A Virtual Machine makes sense where you can assume that all your users already have the Virtual Machine on their computers, e.g. because enough other programs use the same VM that they’ve already installed it.

If you write your own Virtual Machine, you’ve only pushed the problem down one level of abstraction: Instead of having to distribute your program for each platform, you need to distribute the VM for each platform, and then your users also need to download the actual program. That doesn’t make sense unless you expect the average user to download several programs written against the same VM, or the VM rarely changes, while your program frequently does.

Just-in-Time Compilers

Just-in-Time compilers, or JITs are another hybrid approach. They can be applied to any interpreter (even to our Virtual Machine above). What they basically do, is add a level of cacheing to an interpreter. Yes, a JIT-compiler is actually a component of an interpreter.

Basically, what a JIT does is address the case of interpreted code being executed several times. If it notices a piece of code that is being run a second time, or encounters code that is expected to be run repeatedly (like a loop), it actually compiles that code into native machine code and keeps that native machine code cached in RAM.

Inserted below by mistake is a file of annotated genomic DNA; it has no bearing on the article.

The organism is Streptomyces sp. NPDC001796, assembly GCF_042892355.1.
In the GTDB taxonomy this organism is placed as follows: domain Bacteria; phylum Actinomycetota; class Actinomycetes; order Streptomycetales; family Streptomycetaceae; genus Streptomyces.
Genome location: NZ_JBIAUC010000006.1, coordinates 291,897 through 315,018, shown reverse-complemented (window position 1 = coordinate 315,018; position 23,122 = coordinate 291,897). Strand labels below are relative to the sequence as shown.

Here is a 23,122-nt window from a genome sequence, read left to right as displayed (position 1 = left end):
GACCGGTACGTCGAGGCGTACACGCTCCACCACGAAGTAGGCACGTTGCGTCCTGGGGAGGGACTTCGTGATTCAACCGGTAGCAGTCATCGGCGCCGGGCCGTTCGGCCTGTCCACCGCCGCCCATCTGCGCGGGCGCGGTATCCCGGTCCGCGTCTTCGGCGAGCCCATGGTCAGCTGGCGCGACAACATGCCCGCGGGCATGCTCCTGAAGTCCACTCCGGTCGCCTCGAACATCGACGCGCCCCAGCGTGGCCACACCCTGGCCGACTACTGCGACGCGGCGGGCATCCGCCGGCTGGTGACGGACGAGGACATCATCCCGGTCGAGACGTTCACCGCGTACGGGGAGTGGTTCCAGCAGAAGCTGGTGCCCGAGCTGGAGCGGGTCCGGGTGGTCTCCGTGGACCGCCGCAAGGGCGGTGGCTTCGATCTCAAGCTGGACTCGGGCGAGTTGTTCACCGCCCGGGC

Which means that, the initial user overhead of loops becomes a bit larger, but you likely get the time spent compiling the entire loop body back due to the faster execution time later on.

This is a very specific optimization you can make for an interpreter, but a surprisingly effective one, particularly for Virtual Machines, where the only reason you didn’t compile to native is that you need a common CPU architecture for easier distribution of your software to a varied selection of hardware. Many VMs compile all code you run (e.g. each function), keep it cached in RAM, and then purge the code that hasn’t been run in a while if the cache exceeds a certain size.

The Wild Mixing and Matching of Modern Web Browsers